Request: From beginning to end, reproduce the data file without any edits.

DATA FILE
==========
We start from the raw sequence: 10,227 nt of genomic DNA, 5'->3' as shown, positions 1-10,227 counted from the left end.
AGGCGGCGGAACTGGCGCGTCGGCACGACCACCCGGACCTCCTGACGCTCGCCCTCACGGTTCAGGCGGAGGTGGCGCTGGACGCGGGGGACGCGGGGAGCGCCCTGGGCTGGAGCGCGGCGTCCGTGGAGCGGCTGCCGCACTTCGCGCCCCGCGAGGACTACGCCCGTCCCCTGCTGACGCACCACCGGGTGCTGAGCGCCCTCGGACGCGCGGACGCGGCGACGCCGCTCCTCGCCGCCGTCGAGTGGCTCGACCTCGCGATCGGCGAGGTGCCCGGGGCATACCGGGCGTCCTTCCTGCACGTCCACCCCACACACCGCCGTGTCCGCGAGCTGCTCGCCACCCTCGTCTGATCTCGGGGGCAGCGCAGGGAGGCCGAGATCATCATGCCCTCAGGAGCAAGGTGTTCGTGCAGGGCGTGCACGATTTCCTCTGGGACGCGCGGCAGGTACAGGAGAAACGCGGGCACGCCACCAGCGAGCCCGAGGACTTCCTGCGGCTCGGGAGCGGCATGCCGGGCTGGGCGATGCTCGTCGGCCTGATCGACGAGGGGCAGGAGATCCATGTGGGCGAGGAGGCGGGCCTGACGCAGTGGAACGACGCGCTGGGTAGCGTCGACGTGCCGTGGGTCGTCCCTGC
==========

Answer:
We start from the raw sequence: 10,227 nt of genomic DNA, 5'->3' as shown, positions 1-10,227 counted from the left end.
AGGCGGCGGAACTGGCGCGTCGGCACGACCACCCGGACCTCCTGACGCTCGCCCTCACGGTTCAGGCGGAGGTGGCGCTGGACGCGGGGGACGCGGGGAGCGCCCTGGGCTGGAGCGCGGCGTCCGTGGAGCGGCTGCCGCACTTCGCGCCCCGCGAGGACTACGCCCGTCCCCTGCTGACGCACCACCGGGTGCTGAGCGCCCTCGGACGCGCGGACGCGGCGACGCCGCTCCTCGCCGCCGTCGAGTGGCTCGACCTCGCGATCGGCGAGGTGCCCGGGGCATACCGGGCGTCCTTCCTGCACGTCCACCCCACACACCGCCGTGTCCGCGAGCTGCTCGCCACCCTCGTCTGATCTCGGGGGCAGCGCAGGGAGGCCGAGATCATCATGCCCTCAGGAGCAAGGTGTTCGTGCAGGGCGTGCACGATTTCCTCTGGGACGCGCGGCAGGTACAGGAGAAACGCGGGCACGCCACCAGCGAGCCCGAGGACTTCCTGCGGCTCGGGAGCGGCATGCCGGGCTGGGCGATGCTCGTCGGCCTGATCGACGAGGGGCAGGAGATCCATGTGGGCGAGGAGGCGGGCCTGACGCAGTGGAACGACGCGCTGGGTAGCGTCGACGTGCCGTGGGTCGTCCCTGC